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Secrets of London's St. Paul's Cathedral

A consideration of St. Paul's Cathedral in London should really begin on the Southbank. This is where the architect Sir Christopher Wren (1632–1723) lived while supervising the cathedral's construction, and from where he had an unimpeded view of the work in progress. A plaque identifying 49 Bankside as Wren's house though was in reality removed here when his actual home a few doors along was demolished.

For fourteen centuries a cathedral dedicated to Saint Paul has stood on the summit of Ludgate Hill. Rising majestically over the City, Wren's cathedral is the fifth structure on the site to bear the name of London's patron saint. The suggestion that a Roman temple to the goddess Diana stood here has never been proven though.

The first known cathedral was a wooden one erected in AD 604, when the Frankish abbot Mellitus, sent by Pope Gregory I to convert the Kingdom of Kent to Christianity, was made first Bishop of London. After being destroyed by fire it was rebuilt in 675 in stone only to be destroyed in the 9th century by the Vikings and rebuilt again in 962. In 1087 this too burned and its replacement, known as Old St. Paul's, was erected. Completed in 1314 with what at the time was the highest spire ever built it remained in use until its destruction in 1666 during the Great Fire.

After the fire Wren was commissioned to design an entirely new cathedral. Influenced by Renaissance and Baroque trends it is not surprising that his early designs were rejected by the puritanical Church Commissioners. His fifth design, however, was accepted with a “noble cupola…of wonderful grace” between the nave and choir.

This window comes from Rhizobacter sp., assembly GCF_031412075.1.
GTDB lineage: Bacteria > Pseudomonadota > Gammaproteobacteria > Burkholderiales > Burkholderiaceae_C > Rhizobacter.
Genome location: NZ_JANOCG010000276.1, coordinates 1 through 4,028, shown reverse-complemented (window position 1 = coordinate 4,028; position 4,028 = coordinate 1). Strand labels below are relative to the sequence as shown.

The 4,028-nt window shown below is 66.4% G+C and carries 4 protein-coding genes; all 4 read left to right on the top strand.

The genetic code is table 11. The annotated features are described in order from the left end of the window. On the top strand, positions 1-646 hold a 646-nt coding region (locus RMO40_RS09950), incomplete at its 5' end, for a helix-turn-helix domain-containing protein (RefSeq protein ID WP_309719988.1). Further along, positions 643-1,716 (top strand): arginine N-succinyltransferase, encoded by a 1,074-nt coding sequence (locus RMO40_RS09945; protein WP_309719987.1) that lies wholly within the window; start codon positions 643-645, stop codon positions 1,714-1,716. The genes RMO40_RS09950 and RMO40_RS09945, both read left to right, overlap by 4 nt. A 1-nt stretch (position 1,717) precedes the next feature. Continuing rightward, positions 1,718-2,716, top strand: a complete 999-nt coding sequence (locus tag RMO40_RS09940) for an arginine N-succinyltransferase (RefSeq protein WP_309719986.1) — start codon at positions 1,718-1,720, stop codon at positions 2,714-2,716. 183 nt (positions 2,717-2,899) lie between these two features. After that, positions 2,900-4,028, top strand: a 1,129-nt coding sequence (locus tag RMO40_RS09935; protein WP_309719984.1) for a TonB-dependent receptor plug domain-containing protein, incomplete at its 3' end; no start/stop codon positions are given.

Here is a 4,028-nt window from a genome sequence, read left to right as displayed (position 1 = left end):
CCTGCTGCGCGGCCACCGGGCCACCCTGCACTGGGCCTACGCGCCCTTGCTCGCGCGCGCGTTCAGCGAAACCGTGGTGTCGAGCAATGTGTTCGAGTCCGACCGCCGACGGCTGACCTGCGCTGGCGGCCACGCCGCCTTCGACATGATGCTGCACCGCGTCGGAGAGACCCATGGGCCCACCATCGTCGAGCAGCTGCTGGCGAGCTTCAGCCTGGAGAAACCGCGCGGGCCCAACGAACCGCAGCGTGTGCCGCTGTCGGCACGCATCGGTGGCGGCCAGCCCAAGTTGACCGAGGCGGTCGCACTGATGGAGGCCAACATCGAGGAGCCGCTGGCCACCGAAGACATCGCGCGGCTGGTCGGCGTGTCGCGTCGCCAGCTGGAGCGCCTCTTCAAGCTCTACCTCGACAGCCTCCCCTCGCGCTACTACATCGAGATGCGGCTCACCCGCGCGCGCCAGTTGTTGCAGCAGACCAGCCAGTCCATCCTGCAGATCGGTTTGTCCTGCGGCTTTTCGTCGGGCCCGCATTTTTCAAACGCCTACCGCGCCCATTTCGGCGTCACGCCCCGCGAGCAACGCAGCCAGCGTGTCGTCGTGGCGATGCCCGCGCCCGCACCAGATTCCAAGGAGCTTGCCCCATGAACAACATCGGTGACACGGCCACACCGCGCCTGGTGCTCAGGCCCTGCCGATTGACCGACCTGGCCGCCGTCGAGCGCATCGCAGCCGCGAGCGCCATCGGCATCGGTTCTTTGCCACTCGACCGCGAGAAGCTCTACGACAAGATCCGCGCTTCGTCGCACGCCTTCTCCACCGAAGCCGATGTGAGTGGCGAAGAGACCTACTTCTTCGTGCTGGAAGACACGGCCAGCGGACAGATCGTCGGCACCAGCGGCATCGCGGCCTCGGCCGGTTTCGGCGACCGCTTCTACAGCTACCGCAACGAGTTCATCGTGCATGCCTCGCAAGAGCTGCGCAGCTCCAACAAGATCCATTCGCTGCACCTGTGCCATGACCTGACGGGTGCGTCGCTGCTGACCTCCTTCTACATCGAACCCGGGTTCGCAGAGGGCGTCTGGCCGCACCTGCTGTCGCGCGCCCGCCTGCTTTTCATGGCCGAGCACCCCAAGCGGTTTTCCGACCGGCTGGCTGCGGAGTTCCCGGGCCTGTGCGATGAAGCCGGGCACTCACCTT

Despite being a well-known building, St. Paul's still retains some secrets. Look closely at the pediment over the entrance into the South Transept. It is said that when the site was cleared Wren asked a workman to fetch a stone to mark the centre of the new building. The man brought a broken gravestone inscribed with the word Resurgam, meaning “I shall rise again”, which Wren had inscribed here beneath a phoenix rising from the flames. The adjacent blank second storey walls are cleverly used to conceal Gothic flying buttresses supporting the cathedral's clerestory, whilst eight hidden columns support the mighty dome.

In the choir beyond the dome are much-admired stalls carved by Grinling Gibbons (1648–1721) but don't overlook the wrought iron screens by the mysterious Jean Tijou. Here can also be found the ghostly effigy of poet and cleric John Donne (1572–1631) and William Holman Hunt's painting The Light of the World.

It is entirely fitting that Wren is buried in the cathedral's crypt, where his tomb is inscribed thus: Lector, si monumentum requiris, circumspice (Reader, if you seek his memorial, look around you).

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Duncan JD Smith is a Vienna-based travel writer, historian, photographer and publisher. Find out more at Duncan J D Smith. The article is an extract of "Only in London", the 10th volume in the Only In series and is available online from Amazon Only in London

Unless otherwise indicated, all photos by the author

Published: July 7, 2016



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